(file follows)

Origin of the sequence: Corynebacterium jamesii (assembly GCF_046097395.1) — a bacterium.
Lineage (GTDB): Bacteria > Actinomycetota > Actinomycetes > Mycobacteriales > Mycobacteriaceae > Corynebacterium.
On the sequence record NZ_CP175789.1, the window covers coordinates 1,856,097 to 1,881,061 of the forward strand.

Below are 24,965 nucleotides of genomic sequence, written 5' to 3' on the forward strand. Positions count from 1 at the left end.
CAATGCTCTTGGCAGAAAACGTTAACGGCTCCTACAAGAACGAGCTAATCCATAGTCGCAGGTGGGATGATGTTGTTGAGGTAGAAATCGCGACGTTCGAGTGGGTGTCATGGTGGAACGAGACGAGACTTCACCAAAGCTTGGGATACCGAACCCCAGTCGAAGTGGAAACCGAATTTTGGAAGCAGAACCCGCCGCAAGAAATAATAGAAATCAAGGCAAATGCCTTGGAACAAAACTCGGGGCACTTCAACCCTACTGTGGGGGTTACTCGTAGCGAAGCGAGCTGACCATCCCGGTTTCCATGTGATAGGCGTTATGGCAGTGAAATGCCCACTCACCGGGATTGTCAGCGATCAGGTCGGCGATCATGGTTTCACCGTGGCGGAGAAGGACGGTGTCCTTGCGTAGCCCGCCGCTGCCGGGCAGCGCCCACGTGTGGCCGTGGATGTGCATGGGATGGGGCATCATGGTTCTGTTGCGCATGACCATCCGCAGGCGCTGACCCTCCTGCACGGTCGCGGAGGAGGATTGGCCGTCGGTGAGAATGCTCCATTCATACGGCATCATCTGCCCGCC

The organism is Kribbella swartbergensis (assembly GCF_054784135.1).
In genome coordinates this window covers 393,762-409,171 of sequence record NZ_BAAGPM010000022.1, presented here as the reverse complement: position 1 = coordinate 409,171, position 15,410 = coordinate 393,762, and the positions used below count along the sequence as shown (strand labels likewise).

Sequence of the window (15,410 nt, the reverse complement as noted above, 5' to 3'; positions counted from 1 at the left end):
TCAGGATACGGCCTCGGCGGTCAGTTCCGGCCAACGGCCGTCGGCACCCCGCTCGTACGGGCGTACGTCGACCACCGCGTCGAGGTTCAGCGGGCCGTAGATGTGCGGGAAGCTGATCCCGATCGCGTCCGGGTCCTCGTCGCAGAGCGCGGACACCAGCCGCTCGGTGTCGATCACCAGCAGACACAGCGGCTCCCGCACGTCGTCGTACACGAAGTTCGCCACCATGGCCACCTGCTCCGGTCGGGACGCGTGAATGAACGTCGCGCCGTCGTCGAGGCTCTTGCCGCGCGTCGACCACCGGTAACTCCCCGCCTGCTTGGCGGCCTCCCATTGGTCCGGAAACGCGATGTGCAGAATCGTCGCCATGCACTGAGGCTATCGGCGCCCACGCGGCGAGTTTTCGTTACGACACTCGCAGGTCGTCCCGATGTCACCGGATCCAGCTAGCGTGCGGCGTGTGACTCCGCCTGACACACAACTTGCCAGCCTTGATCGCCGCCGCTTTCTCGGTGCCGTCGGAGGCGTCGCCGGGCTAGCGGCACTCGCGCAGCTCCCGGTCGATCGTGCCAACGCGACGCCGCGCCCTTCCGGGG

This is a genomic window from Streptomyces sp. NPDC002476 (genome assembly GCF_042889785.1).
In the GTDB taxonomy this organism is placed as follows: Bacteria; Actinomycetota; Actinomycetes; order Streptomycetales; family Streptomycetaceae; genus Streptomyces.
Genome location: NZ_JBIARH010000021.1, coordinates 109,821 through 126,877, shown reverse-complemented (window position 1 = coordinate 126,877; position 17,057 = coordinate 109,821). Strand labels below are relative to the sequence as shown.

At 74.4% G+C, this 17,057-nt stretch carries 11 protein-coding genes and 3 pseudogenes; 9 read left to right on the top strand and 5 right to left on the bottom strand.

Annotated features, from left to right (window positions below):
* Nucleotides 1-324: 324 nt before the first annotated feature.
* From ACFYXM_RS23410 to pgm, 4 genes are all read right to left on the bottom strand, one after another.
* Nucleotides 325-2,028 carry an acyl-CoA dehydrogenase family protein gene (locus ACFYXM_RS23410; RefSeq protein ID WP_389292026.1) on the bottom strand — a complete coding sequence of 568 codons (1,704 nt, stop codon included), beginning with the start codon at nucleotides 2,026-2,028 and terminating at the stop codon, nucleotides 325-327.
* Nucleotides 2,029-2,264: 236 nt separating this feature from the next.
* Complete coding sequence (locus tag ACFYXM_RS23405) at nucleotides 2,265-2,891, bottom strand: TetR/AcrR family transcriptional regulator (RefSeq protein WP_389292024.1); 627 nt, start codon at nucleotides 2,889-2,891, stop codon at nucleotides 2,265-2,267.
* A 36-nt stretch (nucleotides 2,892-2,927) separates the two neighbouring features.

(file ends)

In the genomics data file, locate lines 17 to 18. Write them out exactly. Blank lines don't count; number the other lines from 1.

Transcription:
* Nucleotides 325-2,028 carry an acyl-CoA dehydrogenase family protein gene (locus ACFYXM_RS23410; RefSeq protein ID WP_389292026.1) on the bottom strand — a complete coding sequence of 568 codons (1,704 nt, stop codon included), beginning with the start codon at nucleotides 2,026-2,028 and terminating at the stop codon, nucleotides 325-327.
* Nucleotides 2,029-2,264: 236 nt separating this feature from the next.